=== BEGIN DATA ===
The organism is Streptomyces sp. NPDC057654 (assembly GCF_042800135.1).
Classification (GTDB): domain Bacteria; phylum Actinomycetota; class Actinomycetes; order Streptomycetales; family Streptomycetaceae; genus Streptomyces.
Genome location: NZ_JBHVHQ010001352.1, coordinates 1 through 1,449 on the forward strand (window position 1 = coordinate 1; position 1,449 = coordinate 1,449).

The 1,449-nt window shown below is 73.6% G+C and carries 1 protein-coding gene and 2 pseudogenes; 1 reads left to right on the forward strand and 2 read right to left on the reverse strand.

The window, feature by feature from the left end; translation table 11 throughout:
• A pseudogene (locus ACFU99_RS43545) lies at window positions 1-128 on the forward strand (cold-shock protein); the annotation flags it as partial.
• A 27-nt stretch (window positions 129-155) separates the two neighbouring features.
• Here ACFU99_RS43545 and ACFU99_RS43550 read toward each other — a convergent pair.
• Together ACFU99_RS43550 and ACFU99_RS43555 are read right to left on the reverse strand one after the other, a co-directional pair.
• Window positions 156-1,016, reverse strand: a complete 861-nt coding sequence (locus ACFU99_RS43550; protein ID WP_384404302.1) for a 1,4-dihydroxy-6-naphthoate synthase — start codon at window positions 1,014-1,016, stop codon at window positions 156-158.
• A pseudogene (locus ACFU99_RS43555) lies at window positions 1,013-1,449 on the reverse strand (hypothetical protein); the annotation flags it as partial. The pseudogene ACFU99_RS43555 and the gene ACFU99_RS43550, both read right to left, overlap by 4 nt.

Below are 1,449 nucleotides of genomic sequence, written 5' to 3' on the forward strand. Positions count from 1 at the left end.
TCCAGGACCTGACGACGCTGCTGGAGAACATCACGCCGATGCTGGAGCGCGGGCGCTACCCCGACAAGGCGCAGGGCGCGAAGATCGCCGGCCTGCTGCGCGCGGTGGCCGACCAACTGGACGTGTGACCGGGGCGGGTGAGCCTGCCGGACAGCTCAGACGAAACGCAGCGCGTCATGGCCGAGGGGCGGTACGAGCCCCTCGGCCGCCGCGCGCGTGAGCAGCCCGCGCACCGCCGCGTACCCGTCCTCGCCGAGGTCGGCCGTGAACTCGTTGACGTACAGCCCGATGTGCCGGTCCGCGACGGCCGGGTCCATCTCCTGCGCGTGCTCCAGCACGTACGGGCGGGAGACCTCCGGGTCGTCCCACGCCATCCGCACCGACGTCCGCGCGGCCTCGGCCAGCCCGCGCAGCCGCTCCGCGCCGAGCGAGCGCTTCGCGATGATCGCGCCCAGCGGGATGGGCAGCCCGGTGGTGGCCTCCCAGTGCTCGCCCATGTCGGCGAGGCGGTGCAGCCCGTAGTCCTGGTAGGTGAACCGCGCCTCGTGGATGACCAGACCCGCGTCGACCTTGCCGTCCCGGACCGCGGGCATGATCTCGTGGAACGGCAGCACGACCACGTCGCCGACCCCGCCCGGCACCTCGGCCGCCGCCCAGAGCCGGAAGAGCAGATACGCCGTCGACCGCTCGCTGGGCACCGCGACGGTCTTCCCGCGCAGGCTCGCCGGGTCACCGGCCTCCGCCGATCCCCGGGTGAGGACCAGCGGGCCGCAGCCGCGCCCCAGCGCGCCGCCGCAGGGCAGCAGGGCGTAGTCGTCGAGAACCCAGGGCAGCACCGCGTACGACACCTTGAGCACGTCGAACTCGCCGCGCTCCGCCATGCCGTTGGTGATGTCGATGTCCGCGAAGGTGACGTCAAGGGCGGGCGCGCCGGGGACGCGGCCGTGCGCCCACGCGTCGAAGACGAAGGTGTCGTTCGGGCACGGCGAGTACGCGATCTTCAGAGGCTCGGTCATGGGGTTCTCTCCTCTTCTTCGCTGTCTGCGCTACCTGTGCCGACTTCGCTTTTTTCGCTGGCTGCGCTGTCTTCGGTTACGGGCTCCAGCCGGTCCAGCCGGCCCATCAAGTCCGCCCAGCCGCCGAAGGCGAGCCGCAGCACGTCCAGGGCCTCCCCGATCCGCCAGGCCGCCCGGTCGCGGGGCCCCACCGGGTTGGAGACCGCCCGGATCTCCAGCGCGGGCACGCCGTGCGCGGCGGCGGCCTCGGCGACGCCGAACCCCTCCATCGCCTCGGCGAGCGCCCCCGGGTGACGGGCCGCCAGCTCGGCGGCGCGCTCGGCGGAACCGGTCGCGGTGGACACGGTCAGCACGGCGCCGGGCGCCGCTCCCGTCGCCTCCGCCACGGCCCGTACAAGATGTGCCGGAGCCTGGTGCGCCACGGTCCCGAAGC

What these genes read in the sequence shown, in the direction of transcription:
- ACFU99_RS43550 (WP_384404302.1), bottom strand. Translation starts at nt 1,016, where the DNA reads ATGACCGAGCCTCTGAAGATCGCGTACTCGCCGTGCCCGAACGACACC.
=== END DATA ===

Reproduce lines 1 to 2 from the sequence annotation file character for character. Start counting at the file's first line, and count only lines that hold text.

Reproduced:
The organism is Streptomyces sp. NPDC057654 (assembly GCF_042800135.1).
Classification (GTDB): domain Bacteria; phylum Actinomycetota; class Actinomycetes; order Streptomycetales; family Streptomycetaceae; genus Streptomyces.